Elections in Turkey: how free and fair will they be?  -Analysis by The Economist

Elections in Turkey: how free and fair will they be? -Analysis by The Economist

For the first time in 20 years, the Turkish elections show that the reign of Recep Tayyip Erdogan could end next Sunday.

The elections are taking place in a very tense atmosphere with fierce clashes, incidents and intense anxiety for the next day. Under these circumstances, the question is how free and fair these elections are in the end. The Economist tries to answer this question by analyzing the situation.

After giving a brief account of the comfortable dominance of the AKP over these 20 years, he states that Erdogan has become over time “more authoritarian, wielding undue influence over the courts, the central bank and other state institutions, and intimidating the opposition and independent media. “information”.

However, The Economist notes that opinion polls show that the presidential and legislative elections to be held on May 14 are very close to having no winner, which will lead to a second round.

Economist: There is speculation that Erdogan will challenge the result if he loses

However, the situation prevailing in the country lately, the publication points out, has “led to speculation that Mr. Erdogan could interfere in the elections, contest the results if he loses, or even refuse to participate”. conform”. And the most worrying thing, as he comments, is that “the strong man of Turkey has not appeased these concerns, on the contrary, with his declarations, he is ‘inflaming’ the political scene even more, while in at the same time, those close to him like Soylu accuse the United States and the West of interference in the electoral process.

For The Economist, the first key question is whether the votes will be counted accurately. Opposition politicians say they can afford to make sure of that. The opposition plans to place at least two observers in each of the 192,000 polling stations, carry out its own vote count and compare its figures with those published overnight by the Turkish electoral commission (which supports Mr Erdogan , but not entirely controlled by it). Additionally, Oy ve Otesi, an NGO, plans to deploy at least 70,000 nonpartisan observers.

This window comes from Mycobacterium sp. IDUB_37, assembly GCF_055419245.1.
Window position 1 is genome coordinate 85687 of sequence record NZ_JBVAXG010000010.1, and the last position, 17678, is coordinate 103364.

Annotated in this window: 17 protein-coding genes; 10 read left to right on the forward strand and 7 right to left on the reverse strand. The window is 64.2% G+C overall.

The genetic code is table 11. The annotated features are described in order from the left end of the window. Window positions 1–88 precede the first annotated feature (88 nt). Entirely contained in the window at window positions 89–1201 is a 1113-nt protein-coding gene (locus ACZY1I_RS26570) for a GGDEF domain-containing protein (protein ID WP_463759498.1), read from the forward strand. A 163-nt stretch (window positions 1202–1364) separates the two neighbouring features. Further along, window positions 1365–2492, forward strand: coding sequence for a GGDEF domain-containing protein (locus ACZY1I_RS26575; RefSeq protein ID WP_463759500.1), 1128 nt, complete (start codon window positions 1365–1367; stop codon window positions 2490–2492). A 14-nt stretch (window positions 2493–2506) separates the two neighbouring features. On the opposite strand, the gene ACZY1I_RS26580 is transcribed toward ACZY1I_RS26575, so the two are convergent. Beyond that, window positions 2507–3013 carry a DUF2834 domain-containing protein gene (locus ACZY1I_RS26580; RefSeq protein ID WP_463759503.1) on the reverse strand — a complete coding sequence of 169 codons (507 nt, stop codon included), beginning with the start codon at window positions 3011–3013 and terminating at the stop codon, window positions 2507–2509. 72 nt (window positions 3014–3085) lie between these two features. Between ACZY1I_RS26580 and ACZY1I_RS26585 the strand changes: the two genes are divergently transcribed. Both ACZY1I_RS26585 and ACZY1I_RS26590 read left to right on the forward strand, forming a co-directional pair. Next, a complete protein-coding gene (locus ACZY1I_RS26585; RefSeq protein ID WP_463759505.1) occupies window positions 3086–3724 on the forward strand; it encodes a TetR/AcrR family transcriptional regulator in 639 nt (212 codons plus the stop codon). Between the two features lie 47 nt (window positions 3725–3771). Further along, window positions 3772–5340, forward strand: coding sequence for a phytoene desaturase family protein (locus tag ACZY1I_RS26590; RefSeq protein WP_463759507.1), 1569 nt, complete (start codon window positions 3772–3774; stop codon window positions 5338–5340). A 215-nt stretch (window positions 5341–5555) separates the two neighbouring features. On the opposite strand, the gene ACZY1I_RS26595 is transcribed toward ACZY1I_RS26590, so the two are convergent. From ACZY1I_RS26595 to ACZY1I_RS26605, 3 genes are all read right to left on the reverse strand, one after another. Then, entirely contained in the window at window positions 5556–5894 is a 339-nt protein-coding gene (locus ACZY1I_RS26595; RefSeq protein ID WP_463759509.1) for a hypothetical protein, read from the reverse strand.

The second problem with the electoral process concerns the people who will not be able to vote in the areas affected by the devastating earthquake. Of the 3 million citizens displaced by the disaster, only half have registered to vote in the places where they have settled. The rest must return to their destroyed towns to vote, but it is considered extremely difficult to make such a long journey to the ruined towns, although the government provides buses to transport them. That’s 2% of the 64 million who have the right to vote in the country, a significant percentage in the elections which show that it will be closely between Erdogan and Kilicdaroglu.

Another question posed by The Economist is what Mr. Erdogan will do if he is defeated. Senior officials in his party reject any suggestion that the president refuses to cede power. But dozens of people with a lot to lose, including corrupt officials and conniving businessmen who rely on government contracts, can try to get him to act, especially in the case of a small dispute.

“To do this, Erdogan would need the support of the bureaucracy and the security forces,” says Gonul Tol, an analyst at the Middle East Institute, a Washington-based think tank.

Turkish Elections: Opposition Media Says An Assassination Attempt Is Being Prepared Against Kilicdaroglu

Türkiye elections: Erdogan admits having difficulty convincing young people

“But it’s a dangerous scenario for him. I don’t think the institutions will support an Erdogan who just lost the election, because they don’t want to risk legal repercussions,” he says.
Many observers outside Turkey believe Mr Erdogan cannot afford to lose the election. The common opinion inside the country is that he can’t even afford to fly.

“Turks are convinced that their votes count. Turnout has averaged 85% in the last four elections, a figure that… puts most European countries with high abstention numbers to shame. Any attempt at electoral fraud or a coup could trigger mass protests, violence and economic unrest. The ballot boxes may have become Turkey’s last door for dissent. If anything happens, the country risks to explode,” the article concludes.

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